Tony Grist (poliphilo) wrote,
Tony Grist


We offer books from Matthew's mother's library to almost everybody who crosses the threshold- and it's remarkable how many say "yes". In fact I think only two have said "no" and one of them is Peter- who we know to have a well-established- and exclusive- spirituality of his own. It's said we're a secular society- and if that means most of us no longer go to church (or mosque or synagogue or temple) that's clearly the case but if it means we're not interested in spiritual things my random sampling of the British public suggests otherwise. At the very least people are curious- younger people especially so. I've off-loaded alternative spirituality books on carers, on a guy who came to clean the cooker and- most recently- on Bo's ditch-digger.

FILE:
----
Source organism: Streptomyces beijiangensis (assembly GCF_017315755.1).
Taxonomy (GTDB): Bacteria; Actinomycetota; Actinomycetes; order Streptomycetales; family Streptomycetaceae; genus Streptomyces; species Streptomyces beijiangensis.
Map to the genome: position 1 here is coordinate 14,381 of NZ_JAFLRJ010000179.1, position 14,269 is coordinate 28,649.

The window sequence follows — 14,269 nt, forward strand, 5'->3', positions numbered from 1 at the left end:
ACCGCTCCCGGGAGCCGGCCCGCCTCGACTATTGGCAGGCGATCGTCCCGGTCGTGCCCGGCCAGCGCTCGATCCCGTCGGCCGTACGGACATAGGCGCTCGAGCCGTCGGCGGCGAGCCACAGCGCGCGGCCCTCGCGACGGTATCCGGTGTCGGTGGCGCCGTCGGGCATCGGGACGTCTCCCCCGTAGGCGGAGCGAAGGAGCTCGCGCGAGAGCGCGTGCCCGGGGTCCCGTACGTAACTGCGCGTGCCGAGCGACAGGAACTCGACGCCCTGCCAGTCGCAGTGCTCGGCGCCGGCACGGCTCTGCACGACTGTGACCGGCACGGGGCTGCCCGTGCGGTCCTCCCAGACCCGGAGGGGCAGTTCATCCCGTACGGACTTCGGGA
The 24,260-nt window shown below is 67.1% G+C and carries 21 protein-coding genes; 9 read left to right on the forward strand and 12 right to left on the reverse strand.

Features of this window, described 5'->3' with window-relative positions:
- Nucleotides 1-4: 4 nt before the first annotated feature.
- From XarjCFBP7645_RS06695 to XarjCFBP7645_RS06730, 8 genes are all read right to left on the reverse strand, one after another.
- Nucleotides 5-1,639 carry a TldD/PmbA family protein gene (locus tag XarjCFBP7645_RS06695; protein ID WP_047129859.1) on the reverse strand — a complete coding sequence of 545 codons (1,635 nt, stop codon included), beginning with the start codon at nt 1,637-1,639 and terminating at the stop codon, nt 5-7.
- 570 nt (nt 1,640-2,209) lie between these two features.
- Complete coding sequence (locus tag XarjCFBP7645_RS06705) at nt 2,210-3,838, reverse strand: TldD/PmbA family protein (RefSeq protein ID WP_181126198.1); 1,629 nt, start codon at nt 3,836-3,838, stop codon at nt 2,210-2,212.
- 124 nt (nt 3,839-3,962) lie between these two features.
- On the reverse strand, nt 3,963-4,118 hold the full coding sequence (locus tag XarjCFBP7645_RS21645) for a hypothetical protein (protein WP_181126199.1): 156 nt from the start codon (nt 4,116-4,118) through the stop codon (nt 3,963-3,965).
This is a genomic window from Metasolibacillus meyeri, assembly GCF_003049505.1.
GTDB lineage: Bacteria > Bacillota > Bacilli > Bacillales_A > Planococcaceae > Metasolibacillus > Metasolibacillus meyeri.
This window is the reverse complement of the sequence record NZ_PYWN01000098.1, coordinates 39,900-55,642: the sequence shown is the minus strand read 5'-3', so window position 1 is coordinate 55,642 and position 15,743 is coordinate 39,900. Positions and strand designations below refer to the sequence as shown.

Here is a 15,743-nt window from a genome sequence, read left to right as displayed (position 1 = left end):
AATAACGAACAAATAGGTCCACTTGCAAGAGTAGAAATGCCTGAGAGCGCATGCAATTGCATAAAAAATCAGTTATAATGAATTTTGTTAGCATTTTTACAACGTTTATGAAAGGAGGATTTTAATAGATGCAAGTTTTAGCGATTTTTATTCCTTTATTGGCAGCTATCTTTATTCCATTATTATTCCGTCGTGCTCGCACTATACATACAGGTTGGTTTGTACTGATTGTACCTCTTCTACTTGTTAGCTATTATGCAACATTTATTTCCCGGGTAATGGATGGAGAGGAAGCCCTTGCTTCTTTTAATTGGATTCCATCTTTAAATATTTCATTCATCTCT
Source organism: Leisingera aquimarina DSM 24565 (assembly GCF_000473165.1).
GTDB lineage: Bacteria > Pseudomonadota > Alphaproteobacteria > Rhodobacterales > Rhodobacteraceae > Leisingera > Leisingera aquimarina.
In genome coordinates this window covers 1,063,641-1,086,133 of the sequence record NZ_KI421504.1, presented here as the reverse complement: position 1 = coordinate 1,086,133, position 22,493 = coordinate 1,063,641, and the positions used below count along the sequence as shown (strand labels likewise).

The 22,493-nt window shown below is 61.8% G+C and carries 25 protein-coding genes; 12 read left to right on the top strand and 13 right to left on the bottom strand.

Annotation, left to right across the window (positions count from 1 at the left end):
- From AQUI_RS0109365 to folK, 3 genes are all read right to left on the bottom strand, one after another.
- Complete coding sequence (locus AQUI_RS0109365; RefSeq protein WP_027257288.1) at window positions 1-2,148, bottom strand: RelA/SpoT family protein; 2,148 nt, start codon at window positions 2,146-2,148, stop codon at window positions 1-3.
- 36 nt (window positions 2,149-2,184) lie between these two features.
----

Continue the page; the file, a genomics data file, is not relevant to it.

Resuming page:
"You interested in psychic books?" I asked.

"Depends on the quality of the information," he replied.

Excellent answer.

I've been sampling the wares myself. I just finished Far Journeys by Robert Monroe- and liked it so much I'm paying real money for its sequel. Monroe was- and I guess still is because what difference does dying make?- a virtuoso of the art/skill/leisure activity/scientific methodology that used to be called astral travel and is now called out-of-body experience. He reminds me of John Anthony West, the heretical Egyptologist. Its a distinct American type- tough, humorous, ornery- Mark Twain crossed with Indiana Jones. John Huston the film director was another. Intellectually formidable outlaws; I'm not sure the culture produces them any more.
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